1. ITV Report

Hospital apologises to parents after damning report on handling of baby's death

8 week-old Benjamin Condon was born at 29 weeks. Photo: Condon family

Bristol Children's Hospital has issued an 'unreserved' apology to the parents of a baby who died in its care, after a report found staff had been 'insensitive' and had 'failed to get a grip of the real issues' following the death of Benjamin Condon.

In one incident, senior staff held a recorded meeting with Benjamin's parents, and when Allyn and Jenny Condon left the room, the doctors admitted mistakes had been made in Benjamin's care, and then tried to delete that part of the recording:

Eight week-old Benjamin Condon died of a lung infection while in Bristol Children's Hospital.

Doctors there had originally diagnosed him with a virus - thought to be part of a common cold. But he continued to deteriorate.

Benjamin Condon shortly before he died. Credit: Condon family

On 17 April 2015, nurses told Benjamin's parents that they would start him on a course of antibiotics, but they were not administered. By the afternoon, he was diagnosed with sepsis and organ failure, and suffered a cardiac arrest. Antibiotics were finally given around 8pm, but he died slightly more than an hour later.

His parents were not told about the secondary infection until seven weeks after his death.

A two-day inquest into his death begins tomorrow morning (Tuesday 21 June) at Avon Coroner's Court, to determine exactly how he died.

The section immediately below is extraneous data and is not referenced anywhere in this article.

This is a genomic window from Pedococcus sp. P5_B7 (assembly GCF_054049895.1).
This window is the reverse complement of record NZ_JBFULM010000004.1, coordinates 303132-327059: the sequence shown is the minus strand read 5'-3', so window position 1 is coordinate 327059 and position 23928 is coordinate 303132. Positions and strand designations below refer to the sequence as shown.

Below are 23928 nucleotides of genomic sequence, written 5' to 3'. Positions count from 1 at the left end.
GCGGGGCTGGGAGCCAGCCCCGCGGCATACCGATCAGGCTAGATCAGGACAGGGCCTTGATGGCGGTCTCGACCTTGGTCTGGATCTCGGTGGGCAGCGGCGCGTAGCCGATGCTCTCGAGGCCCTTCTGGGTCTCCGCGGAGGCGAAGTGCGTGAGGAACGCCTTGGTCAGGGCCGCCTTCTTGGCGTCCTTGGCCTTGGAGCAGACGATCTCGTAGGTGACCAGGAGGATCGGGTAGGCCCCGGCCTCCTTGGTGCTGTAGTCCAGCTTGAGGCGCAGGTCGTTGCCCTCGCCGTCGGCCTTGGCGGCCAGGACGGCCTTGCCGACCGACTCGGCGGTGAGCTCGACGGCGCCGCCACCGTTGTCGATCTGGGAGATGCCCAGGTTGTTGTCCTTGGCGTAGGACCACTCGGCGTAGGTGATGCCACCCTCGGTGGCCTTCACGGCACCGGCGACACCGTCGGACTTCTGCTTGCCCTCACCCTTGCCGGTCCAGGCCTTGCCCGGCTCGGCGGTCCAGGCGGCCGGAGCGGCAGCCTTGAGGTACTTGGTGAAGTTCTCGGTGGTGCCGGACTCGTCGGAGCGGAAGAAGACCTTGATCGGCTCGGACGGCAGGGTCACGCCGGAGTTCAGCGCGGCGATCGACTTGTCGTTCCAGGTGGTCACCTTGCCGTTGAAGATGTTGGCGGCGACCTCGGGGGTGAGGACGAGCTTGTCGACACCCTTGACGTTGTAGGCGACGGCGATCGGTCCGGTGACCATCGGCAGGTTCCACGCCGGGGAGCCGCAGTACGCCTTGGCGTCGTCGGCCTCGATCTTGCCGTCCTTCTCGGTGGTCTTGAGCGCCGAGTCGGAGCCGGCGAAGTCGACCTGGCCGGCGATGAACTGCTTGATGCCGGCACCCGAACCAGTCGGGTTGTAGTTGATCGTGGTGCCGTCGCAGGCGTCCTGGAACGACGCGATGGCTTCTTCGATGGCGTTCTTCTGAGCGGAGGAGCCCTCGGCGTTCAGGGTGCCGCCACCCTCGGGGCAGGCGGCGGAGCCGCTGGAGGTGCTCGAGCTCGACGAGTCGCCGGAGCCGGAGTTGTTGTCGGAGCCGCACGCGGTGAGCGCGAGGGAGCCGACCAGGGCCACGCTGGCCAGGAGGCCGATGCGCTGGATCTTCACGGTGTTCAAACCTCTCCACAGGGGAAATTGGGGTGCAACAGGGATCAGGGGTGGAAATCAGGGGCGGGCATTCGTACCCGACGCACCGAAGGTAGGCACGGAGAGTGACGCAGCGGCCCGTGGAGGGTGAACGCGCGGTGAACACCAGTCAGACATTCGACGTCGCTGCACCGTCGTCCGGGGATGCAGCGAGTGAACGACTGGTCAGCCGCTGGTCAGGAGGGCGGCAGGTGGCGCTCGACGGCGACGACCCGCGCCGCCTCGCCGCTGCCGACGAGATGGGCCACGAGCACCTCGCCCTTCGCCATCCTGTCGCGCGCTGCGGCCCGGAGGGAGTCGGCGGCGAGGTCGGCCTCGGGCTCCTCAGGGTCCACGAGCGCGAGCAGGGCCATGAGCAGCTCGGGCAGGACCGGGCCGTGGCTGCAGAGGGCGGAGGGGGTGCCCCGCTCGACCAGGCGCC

The independent report was commissioned by the hospital trust itself to look at how staff responded to the Condons' concerns after Benjamin's death. It found the hospital had "failed to provide Ben's family with clear answers to a number of questions".

The trust was also criticised for "losing sight" of the fact that the Condons were a grieving family.

But it did not find evidence for the Condons' central accusation: that the trust had tried to cover up circumstances surrounding Ben's death - an accusation in part prompted by the attempt to delete the recording.

"We have not seen conclusive evidence to prove or disprove the charge of a conspiracy to cover up what happened to Ben. [...] If there had been no conspiracy, what the trust actually did, far from allaying suspicion, served to bolster the family’s belief that there had been one."

– Independent report by consultancy firm Verita

The trust has said it will learn lessons from this case, adding:

"Our systems and processes didn't work for the Condon family. We are saddened we missed too many opportunities to proactively engage with Ben's parents, to fully answer their questions and to really get a grip of their complaint. We are truly very sorry for adding to Ben's family's distress and apologise to them unreservedly."

– Robert Woolley, Chief Executive of University Hospitals Bristol NHS Trust